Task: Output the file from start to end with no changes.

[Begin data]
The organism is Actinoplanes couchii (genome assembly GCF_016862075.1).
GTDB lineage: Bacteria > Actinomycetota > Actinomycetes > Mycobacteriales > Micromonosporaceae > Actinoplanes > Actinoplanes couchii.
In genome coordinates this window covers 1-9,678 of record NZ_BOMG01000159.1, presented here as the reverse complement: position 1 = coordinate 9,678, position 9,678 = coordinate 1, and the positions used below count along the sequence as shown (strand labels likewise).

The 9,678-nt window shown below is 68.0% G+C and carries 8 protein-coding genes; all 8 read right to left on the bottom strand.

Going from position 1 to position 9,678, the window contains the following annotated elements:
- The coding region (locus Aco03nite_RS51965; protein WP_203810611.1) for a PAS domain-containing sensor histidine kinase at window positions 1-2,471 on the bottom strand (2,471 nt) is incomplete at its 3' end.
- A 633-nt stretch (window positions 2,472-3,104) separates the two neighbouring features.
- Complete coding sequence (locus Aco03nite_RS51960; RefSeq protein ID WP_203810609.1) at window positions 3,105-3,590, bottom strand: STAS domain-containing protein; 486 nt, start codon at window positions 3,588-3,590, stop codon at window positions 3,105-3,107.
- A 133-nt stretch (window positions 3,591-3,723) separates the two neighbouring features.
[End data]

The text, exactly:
The organism is Actinoplanes couchii (genome assembly GCF_016862075.1).
GTDB lineage: Bacteria > Actinomycetota > Actinomycetes > Mycobacteriales > Micromonosporaceae > Actinoplanes > Actinoplanes couchii.
In genome coordinates this window covers 1-9,678 of record NZ_BOMG01000159.1, presented here as the reverse complement: position 1 = coordinate 9,678, position 9,678 = coordinate 1, and the positions used below count along the sequence as shown (strand labels likewise).

The 9,678-nt window shown below is 68.0% G+C and carries 8 protein-coding genes; all 8 read right to left on the bottom strand.

Going from position 1 to position 9,678, the window contains the following annotated elements:
- The coding region (locus Aco03nite_RS51965; protein WP_203810611.1) for a PAS domain-containing sensor histidine kinase at window positions 1-2,471 on the bottom strand (2,471 nt) is incomplete at its 3' end.
- A 633-nt stretch (window positions 2,472-3,104) separates the two neighbouring features.
- Complete coding sequence (locus Aco03nite_RS51960; RefSeq protein ID WP_203810609.1) at window positions 3,105-3,590, bottom strand: STAS domain-containing protein; 486 nt, start codon at window positions 3,588-3,590, stop codon at window positions 3,105-3,107.
- A 133-nt stretch (window positions 3,591-3,723) separates the two neighbouring features.